Pollution on the Georgia Coast

From Cumberland to Tybee, Georgia’s one-hundred-mile coast fosters beauty and diversity both ecologically and culturally. As is typical of coastal communities, those who call this place home boast a strong bond with the water, relying on our coast for so much, from fun to work. On weekends, the beaches of Tybee, St. Simons, and more are littered with boats anchoring for a few hours of fun. At all hours of the day, container ships cruise into the deepwater ports of Savannah, one of the busiest ports in the U.S. While many of us enjoy a Saturday on the river or rely on the port system for a paycheck, what we often overlook is how these habits negatively impact the health of our environment and, consequently, our collective health.

Personal and commercial boats alike contribute to higher levels of carbon dioxide which the ocean absorbs. Ocean acidity has grown by 30% since the onset of the Industrial Revolution. Scientists attribute this increase in acidity to a chemical reaction triggered by higher carbon dioxide levels. Gray’s Reef National Marine Sanctuary predicts that waters within its coastal Georgia sanctuary are likely to experience up to a 26% increase in acidity by 2050.

What’s dangerous about a more acidic ocean? Increased acidity inhibits the ability of ocean life, such as coral and shellfish, to form and sustain shells and exoskeletons. Suffering reefs have a domino effect on the entire marine ecosystem, leading to decreasing populations of fish and other marine animals, which are vital food and income sources for many Georgians.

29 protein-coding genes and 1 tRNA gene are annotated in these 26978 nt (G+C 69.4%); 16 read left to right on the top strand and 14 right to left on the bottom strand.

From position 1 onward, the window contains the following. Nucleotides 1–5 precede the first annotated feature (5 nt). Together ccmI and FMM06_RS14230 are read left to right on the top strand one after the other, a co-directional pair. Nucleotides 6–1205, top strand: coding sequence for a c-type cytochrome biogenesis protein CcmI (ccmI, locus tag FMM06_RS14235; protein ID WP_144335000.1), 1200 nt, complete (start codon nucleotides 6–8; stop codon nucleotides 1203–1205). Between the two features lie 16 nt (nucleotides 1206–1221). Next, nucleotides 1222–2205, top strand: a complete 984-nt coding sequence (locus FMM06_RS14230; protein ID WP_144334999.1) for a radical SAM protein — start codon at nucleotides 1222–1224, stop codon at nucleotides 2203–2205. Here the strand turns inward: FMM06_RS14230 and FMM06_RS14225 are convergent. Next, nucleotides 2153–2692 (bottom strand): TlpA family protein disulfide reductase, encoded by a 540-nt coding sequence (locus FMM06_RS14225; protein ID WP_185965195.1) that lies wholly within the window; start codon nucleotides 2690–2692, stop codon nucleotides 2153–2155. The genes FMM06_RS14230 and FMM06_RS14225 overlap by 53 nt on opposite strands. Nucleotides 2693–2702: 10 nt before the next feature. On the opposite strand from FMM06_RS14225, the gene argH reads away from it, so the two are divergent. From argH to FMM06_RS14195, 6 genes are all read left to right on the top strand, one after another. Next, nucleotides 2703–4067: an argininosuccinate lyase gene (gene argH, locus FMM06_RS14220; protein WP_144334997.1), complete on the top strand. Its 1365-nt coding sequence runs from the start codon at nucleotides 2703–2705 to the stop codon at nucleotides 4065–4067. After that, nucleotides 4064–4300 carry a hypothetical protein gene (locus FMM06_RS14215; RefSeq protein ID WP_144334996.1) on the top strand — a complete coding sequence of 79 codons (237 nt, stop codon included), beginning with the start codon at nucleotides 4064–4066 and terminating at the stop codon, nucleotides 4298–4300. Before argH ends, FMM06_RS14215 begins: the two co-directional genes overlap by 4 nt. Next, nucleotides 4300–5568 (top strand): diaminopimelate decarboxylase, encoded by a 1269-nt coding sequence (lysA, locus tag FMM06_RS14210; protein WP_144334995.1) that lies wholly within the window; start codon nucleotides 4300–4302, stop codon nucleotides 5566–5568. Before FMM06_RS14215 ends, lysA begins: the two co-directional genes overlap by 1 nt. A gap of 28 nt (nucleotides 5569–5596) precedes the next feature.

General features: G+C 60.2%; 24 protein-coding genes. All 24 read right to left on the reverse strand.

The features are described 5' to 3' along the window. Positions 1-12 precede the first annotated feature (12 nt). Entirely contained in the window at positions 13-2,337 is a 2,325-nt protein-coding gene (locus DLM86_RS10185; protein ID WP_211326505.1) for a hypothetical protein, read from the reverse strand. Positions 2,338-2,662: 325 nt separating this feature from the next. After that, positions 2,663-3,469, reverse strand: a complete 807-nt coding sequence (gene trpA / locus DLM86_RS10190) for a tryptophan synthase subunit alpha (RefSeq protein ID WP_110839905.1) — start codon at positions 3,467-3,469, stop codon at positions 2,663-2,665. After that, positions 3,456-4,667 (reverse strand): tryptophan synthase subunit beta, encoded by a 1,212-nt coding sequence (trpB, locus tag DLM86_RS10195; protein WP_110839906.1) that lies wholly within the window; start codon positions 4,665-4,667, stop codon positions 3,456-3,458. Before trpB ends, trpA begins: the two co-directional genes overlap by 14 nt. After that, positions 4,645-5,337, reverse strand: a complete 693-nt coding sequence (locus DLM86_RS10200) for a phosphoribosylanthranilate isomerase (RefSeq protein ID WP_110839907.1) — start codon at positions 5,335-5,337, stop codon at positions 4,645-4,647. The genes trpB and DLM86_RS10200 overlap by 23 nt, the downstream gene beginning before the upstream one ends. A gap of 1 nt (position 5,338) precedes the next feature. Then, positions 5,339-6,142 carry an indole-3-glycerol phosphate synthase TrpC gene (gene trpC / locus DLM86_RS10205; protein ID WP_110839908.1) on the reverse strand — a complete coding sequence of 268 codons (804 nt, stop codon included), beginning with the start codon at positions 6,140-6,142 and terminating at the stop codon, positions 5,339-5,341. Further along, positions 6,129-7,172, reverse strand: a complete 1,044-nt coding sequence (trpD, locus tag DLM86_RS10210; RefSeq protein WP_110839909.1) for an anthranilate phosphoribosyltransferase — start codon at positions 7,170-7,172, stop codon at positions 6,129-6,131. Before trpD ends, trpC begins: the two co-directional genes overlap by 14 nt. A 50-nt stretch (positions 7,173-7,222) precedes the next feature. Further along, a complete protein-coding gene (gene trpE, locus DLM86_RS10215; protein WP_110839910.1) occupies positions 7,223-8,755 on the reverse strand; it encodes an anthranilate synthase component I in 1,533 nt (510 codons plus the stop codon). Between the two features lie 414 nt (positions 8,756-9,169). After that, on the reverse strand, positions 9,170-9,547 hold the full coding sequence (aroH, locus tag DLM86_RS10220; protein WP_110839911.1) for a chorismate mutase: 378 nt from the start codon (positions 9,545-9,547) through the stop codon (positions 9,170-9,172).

Pollution from boating and shipping contributes greatly to carbon dioxide emissions as well as the global level of greenhouse gas emissions. A paper from the Office of Energy Efficiency and Renewable Energy holds that “if the maritime industry was its own country, it would rank sixth on the list of largest [greenhouse gas] emitters globally.”

Not only do these emissions impact marine life and function, but they also maim, in many cases, the health of coastal communities, especially those with bustling ports like those in Savannah and Brunswick. In these communities, heavy pollution contributes to increased risks of heart and lung diseases, as well as water and soil pollution that leaks into drinking water and food sources. The communities most impacted by these health issues on our coast are often low-income and/or communities of color.

How do we mitigate our impact on our coast? Is there a way to balance economic success with healthy oceans and communities?

A bustling port with a lower environmental impact is possible, with some conscious adjustments to shipping habits and technologies. Innovative fuel sources such as low-carbon fuel, increased energy efficiency, carbon capture/storage, and electric power sources are all possible options.

On an individual level, donating to local environmental groups and initiatives, attending meetings with local lawmakers, and being attentive to personal emissions moves us closer to a lucrative yet sustainable future for Georgia’s coast. For the sake of our homes, livelihood, and health, we should all advocate for a healthy Georgia coast.

This piece was written by c/o 2024 YELP student Ava Harris as part of her Action Project addressing pollution on Georgia’s coast.